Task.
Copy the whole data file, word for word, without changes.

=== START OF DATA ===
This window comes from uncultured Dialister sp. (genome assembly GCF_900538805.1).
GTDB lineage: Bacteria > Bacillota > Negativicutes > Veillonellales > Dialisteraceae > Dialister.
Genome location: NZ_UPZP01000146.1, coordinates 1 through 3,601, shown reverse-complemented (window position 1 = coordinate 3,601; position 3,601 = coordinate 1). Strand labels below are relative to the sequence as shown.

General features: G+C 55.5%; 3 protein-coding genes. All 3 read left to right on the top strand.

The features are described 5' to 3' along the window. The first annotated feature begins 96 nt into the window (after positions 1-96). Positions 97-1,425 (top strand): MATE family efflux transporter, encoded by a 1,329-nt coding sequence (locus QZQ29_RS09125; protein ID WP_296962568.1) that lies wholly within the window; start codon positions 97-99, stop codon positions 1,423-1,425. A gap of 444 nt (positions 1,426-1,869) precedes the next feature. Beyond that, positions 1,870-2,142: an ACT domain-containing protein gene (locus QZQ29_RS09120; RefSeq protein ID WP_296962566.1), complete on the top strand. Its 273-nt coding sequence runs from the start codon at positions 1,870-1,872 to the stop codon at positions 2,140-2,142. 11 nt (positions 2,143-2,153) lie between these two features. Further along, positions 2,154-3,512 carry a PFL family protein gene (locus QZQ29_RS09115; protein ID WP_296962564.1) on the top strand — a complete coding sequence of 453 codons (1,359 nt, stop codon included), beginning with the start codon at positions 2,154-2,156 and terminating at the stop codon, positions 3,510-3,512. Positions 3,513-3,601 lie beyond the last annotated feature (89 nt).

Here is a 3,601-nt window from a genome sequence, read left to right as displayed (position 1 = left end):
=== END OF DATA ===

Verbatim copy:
This window comes from uncultured Dialister sp. (genome assembly GCF_900538805.1).
GTDB lineage: Bacteria > Bacillota > Negativicutes > Veillonellales > Dialisteraceae > Dialister.
Genome location: NZ_UPZP01000146.1, coordinates 1 through 3,601, shown reverse-complemented (window position 1 = coordinate 3,601; position 3,601 = coordinate 1). Strand labels below are relative to the sequence as shown.

General features: G+C 55.5%; 3 protein-coding genes. All 3 read left to right on the top strand.

The features are described 5' to 3' along the window. The first annotated feature begins 96 nt into the window (after positions 1-96). Positions 97-1,425 (top strand): MATE family efflux transporter, encoded by a 1,329-nt coding sequence (locus QZQ29_RS09125; protein ID WP_296962568.1) that lies wholly within the window; start codon positions 97-99, stop codon positions 1,423-1,425. A gap of 444 nt (positions 1,426-1,869) precedes the next feature. Beyond that, positions 1,870-2,142: an ACT domain-containing protein gene (locus QZQ29_RS09120; RefSeq protein ID WP_296962566.1), complete on the top strand. Its 273-nt coding sequence runs from the start codon at positions 1,870-1,872 to the stop codon at positions 2,140-2,142. 11 nt (positions 2,143-2,153) lie between these two features. Further along, positions 2,154-3,512 carry a PFL family protein gene (locus QZQ29_RS09115; protein ID WP_296962564.1) on the top strand — a complete coding sequence of 453 codons (1,359 nt, stop codon included), beginning with the start codon at positions 2,154-2,156 and terminating at the stop codon, positions 3,510-3,512. Positions 3,513-3,601 lie beyond the last annotated feature (89 nt).

Here is a 3,601-nt window from a genome sequence, read left to right as displayed (position 1 = left end):